• On 29 August 1931, Tomas Bata purchased land for the construction of his factory in Poland; it was agricultural and forest land near Oświęcim, situated in the cadastral area of the municipalities of Chełmek, Libiąż Wielki, Dąb, Bobrek with a total area of 986 ha.
  • In December 1931, 31 Polish employees travelled to Zlín to participate in training for later employment in the Chełmek factory, in the spring of 1932, several female employees followed them.
  • In January 1932, the first production hall in Chełmek was close to completion and being equipped with machines; at the same time, several residential houses and a lodging house for unmarried employees were being built.
  • As a result of the government ban, it was not possible to build Bata-style two-storey standard buildings, but only ground-floor halls, of which a larger number was gradually built here; therefore, the factory premises in Chełmek looked different from other Bata factories; however, a residential housing estate was inspired by the Zlín model and built according to designs by F. L. Gahura; in 1932, three houses were built (two family houses, one hostel for unmarried employees).
  • In the spring of 1932, the factory started production – of rubber shoes at first – and, during the following months, also of leather shoes; in the following period, other production halls equipped with machinery from Zlín were added; in 1932, 580,000 pairs of shoes were produced, a year later it was 1,057,400 pairs.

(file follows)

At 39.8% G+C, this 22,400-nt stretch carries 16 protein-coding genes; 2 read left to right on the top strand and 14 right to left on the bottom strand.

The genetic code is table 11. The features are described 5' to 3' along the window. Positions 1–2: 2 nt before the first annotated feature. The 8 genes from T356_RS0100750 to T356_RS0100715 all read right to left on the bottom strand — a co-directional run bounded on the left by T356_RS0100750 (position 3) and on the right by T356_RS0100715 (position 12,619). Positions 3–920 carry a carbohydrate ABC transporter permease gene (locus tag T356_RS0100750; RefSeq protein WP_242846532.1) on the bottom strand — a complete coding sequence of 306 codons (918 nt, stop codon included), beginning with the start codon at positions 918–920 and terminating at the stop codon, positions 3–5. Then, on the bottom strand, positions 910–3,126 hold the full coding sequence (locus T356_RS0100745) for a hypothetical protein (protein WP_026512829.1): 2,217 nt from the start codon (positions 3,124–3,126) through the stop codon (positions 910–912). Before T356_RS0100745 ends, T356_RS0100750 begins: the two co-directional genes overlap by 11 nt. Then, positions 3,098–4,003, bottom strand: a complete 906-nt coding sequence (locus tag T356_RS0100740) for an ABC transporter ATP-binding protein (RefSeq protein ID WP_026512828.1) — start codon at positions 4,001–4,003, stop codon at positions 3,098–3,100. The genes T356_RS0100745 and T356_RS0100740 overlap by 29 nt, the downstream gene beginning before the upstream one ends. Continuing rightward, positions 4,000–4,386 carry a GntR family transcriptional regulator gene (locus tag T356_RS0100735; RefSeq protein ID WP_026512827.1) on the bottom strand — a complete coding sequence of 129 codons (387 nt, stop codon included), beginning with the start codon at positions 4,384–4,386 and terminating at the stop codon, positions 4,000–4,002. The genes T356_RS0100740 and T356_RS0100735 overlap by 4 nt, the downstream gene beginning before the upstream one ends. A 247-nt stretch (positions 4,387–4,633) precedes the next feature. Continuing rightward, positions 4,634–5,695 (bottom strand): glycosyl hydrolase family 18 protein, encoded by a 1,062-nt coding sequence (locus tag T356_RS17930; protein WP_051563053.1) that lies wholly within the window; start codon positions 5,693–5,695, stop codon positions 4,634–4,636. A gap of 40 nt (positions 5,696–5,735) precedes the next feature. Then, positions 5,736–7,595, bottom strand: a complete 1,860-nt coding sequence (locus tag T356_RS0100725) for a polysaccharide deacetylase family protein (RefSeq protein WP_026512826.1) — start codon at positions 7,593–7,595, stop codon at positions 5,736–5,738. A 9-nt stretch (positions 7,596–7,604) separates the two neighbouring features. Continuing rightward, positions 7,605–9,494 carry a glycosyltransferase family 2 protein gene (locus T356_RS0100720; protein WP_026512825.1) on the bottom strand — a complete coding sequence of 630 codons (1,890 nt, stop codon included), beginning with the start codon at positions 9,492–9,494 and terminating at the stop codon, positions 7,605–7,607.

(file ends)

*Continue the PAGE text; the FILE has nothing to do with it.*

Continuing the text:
• In November 1932, the first group of 14–15 year old boys travelled to Zlín to attend the corporate vocational school (Bata School of Work).
Chełmek Factory — Employees and production (as at 31 December)
1932 498
1933 767
1934 890 811,400 712,000 1,523,400
1935 982 830,800 707,000 1,537,800
1936 1,196 951,800 790,900 1,742,700
1937 1,261 1,184,000 882,600 2,066,600
1938 (as at 30 June) 1,479 683,200 436,700 1,119,900
Employees at the Bata company in Poland
1934 1,315 890 373 52
1936 1,986 1,220 525 241
1938 2,847 1,669 637 551
  • In November 1932, the sports club “Chełmek” was founded (skiing, table tennis, cycling, shooting sports, athletics, theatre section); in the winter of 1934, a ski jumping hill was built, in the summer, a swimming pool and a volleyball and basketball court were added, as well as three tennis courts and a bowling alley; in 1934, a corporate library was established, in 1935, a band composed of staff members was formed.
  • In 1934, the plant provided funding for the completion of the Municipal House, as well as for the construction of a church in 1936.
  • In 1937, the Bata area in Chełmek comprised 8 factory halls, 14 family houses (54 apartments) and 4 houses for unmarried employees; in 1939, there were approximately 250 inhabitants living in the factory colony.
  • In the autumn of 1938, a corporate vocational school was established in Chełmek in accordance with Bata principles; this happened after the return of a hundred-member group of Polish apprentices who had to return from the Bata School of Work in Zlín; in 1938, a nursery school was opened in Chełmek.
  • At the beginning of the war, in September 1939, Chełmek was occupied by the German army, in the period from 1939 to 1943, the enterprise was subordinated to the German Commissary Administration and had a German director, Reinhold Dubberke.
Chełmek factory — number of employees and production
1939 1,656 1,987,200
1940 1,983 2,177,900
1941 2,390 3,233,700
1942 2,585 3,920,700
1943 2,835 3,917,500
1944 2,783 2,557,300
1945 1,896 1,079,300